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Jewish World Review
Dec 21, 2011
/ 25 Kislev, 5772
A tale of two men
Vaclav Havel and Kim Jong Il died within a day of each other, but that's where the similarities end. The lives of the two summed up a chief conflict of our era, with Havel on one side and Kim on the other. The contrast goes further. Havel was a stalwart of good, Kim a servant of evil, and relativistic sermons to the contrary can go hang.
Let's start with Havel, a brilliant Czechoslovakian playwright who helped script the real-life, earth-shattering fall of crippling, endlessly cruel communism in Eastern Europe. Unlike so many who scamper at the slightest threat, he held to principle despite constant harassment, work prohibitions and prison sentences.
With the Soviet Union willing to crush the opposition with tanks and Czech officials happy to use other tools as necessary, it would have been easy to give up hope. He didn't. He stuck to non-violent tactics and spread his message of truth and love. When the Soviet Union fell and hopes materialized into realities, this humble man became the Czechoslovakian president and continued in high office after Slovakia seceded and the Czech Republic was established.
His accomplishments were major, but former U.S. Secretary of State Madeleine Albright writes in a Washington Post opinion piece that he "never became fully comfortable with the exercise of political power." He helped give his country freedom, but his "preoccupation," she says, was "use of liberty for the right purposes." According to her, he was "steadfast in pursuing a moral universe."
Peaceful warriors like Havel were crucial in the collapse of wholly socialist, totalitarian dictatorships, though one example of such a place hangs on as a foremost symbol that we are a long, long way from the moral universe he wanted. Its most recent master was Kim, surely one of the most vicious clowns in human history.
Pot-bellied, 5-foot-3-inches tall, something less than the movie-star type he apparently wanted to be, he compensated with oversized sunglasses, elevator shoes, long hair teased sufficiently to add two inches to the top of his physique and slanted press reports of his athletic prowess. The publicity was that he got 11 holes-in-one the first time he went golfing. Unslanted reports further remind us that he liked the movie world so much that he had a South Korean actress kidnapped, along with a director.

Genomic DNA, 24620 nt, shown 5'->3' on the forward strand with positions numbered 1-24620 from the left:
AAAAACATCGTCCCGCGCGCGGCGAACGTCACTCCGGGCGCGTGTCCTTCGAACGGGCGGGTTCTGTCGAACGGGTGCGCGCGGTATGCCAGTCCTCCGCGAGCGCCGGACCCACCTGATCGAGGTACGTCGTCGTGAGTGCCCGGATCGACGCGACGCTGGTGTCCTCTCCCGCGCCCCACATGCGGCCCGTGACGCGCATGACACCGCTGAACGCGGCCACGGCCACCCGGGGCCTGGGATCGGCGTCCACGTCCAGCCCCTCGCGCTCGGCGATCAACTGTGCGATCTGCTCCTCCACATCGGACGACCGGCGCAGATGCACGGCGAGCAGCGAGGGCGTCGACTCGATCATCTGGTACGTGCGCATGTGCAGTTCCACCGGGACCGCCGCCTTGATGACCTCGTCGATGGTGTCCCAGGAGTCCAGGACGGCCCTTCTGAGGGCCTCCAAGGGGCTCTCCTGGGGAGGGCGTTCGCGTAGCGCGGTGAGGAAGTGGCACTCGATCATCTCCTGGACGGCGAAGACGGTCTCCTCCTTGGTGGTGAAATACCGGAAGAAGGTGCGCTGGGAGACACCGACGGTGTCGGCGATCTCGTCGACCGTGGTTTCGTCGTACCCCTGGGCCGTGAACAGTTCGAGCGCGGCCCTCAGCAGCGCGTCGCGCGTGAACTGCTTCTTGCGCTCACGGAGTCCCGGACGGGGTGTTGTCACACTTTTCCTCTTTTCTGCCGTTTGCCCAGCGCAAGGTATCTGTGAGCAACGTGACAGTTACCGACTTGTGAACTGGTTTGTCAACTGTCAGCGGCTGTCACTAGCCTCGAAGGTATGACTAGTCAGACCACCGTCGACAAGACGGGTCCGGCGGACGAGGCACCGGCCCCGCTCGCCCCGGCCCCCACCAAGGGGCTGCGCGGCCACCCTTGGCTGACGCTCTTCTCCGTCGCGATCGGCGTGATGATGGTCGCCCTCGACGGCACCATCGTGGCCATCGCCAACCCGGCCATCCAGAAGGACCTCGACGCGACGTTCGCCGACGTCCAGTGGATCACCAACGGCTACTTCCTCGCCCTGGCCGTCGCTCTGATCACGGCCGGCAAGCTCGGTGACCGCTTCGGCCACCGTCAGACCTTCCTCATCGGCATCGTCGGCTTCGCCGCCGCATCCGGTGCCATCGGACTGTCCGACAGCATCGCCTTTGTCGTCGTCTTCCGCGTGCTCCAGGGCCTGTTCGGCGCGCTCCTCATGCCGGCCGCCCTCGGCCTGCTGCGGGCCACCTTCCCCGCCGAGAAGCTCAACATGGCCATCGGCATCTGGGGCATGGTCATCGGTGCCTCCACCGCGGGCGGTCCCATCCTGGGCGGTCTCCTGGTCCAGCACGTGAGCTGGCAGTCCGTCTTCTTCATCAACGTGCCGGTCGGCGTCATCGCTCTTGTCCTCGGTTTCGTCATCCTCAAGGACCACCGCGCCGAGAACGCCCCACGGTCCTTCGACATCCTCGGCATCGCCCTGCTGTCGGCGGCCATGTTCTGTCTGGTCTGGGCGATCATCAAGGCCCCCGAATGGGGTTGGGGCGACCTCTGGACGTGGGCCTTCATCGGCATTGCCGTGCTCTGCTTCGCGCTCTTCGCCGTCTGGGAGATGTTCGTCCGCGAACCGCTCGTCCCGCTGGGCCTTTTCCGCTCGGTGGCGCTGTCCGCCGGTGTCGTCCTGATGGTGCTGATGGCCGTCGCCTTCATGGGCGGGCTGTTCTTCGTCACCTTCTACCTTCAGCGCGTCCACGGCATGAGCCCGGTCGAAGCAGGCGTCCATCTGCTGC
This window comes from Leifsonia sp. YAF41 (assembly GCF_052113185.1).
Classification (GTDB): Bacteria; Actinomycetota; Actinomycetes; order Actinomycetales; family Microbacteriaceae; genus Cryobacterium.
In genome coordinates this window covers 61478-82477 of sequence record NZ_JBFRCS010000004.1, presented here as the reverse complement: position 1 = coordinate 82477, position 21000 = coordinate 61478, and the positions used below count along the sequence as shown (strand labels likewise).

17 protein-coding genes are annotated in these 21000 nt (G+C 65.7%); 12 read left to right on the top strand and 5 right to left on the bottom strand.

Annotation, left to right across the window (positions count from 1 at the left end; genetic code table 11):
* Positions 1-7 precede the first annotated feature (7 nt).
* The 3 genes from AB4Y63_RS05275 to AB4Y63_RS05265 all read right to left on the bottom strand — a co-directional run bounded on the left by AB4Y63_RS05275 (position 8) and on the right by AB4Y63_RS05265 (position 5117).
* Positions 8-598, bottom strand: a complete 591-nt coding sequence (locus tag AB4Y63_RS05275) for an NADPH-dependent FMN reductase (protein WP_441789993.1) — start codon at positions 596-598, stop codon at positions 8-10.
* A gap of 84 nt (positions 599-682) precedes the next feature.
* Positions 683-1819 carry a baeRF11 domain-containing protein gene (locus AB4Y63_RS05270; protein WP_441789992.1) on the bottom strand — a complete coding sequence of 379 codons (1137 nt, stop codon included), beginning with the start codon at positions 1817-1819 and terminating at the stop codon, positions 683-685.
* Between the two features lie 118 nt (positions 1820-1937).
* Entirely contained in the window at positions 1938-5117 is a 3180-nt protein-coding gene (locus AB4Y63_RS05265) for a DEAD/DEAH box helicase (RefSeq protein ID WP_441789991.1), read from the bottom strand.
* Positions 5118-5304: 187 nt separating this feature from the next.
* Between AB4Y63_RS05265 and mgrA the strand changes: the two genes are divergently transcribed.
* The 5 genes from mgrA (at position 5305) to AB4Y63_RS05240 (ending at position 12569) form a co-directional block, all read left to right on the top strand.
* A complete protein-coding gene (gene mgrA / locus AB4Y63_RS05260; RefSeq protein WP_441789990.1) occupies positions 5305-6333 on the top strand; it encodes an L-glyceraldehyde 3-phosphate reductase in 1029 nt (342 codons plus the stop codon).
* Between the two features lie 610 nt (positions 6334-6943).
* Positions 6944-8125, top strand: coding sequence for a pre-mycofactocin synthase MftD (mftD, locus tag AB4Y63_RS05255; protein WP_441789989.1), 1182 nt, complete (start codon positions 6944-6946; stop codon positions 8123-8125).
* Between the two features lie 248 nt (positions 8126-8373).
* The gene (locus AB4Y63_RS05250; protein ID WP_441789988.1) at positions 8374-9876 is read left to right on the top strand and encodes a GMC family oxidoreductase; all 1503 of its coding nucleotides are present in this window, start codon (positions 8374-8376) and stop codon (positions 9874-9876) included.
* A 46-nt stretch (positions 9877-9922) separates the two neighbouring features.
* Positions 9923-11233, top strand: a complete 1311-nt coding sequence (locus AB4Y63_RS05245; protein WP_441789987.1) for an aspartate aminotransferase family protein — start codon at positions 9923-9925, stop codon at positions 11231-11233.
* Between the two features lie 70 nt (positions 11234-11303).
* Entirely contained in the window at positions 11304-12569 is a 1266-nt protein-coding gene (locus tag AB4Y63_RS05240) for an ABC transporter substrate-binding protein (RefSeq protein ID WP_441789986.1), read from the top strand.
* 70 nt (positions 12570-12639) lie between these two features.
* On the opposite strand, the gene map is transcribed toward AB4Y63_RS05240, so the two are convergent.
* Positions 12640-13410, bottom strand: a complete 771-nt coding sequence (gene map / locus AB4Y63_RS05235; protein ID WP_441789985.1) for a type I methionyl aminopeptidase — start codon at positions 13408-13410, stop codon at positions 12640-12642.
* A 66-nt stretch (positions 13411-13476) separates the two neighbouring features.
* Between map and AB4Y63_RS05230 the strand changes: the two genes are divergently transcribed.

In public, he was promoted as a kind of god. In private, some accounts say, he was Don Juan, a playboy with the benefit of exceptional coercive powers. He loved expensive cognac and expensive food, though none of this even hints at what was most wrong with him.
He held a nation captive in a slave state that did not work. Famines killed millions while he was in power, and a primary way of preserving a population to serve him was intimidating free-market states with his nuclear arsenal.
Feed us or face the music, he as much as said, and few thought he was kidding. Although details are unknown, it seems certain North Korea supplied the means for Syrians to start building a nuke bomb plant later taken out by the Israelis in 2007. Kim was himself a terrorist leader. In 1987, his henchmen bombed a South Korean airliner, killing 104 passengers and 11 crew members.
Few are now supposing Kim's death spells reform, and few suppose, either, that evil ends at North Korean borders or that it cannot reemerge in some places where it was previously conquered. Here's where hope resides: people like Vaclav Havel. We should thank him for the inspiration as we also remember Kim as an example of what threatens us.
Every weekday JewishWorldReview.com publishes what many in in the media and Washington consider "must-reading". Sign up for the daily JWR update. It's free. Just click here.
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Jay Ambrose, formerly Washington director of editorial policy for Scripps Howard newspapers and the editor of dailies in El Paso, Texas, and Denver, is a columnist living in Colorado.
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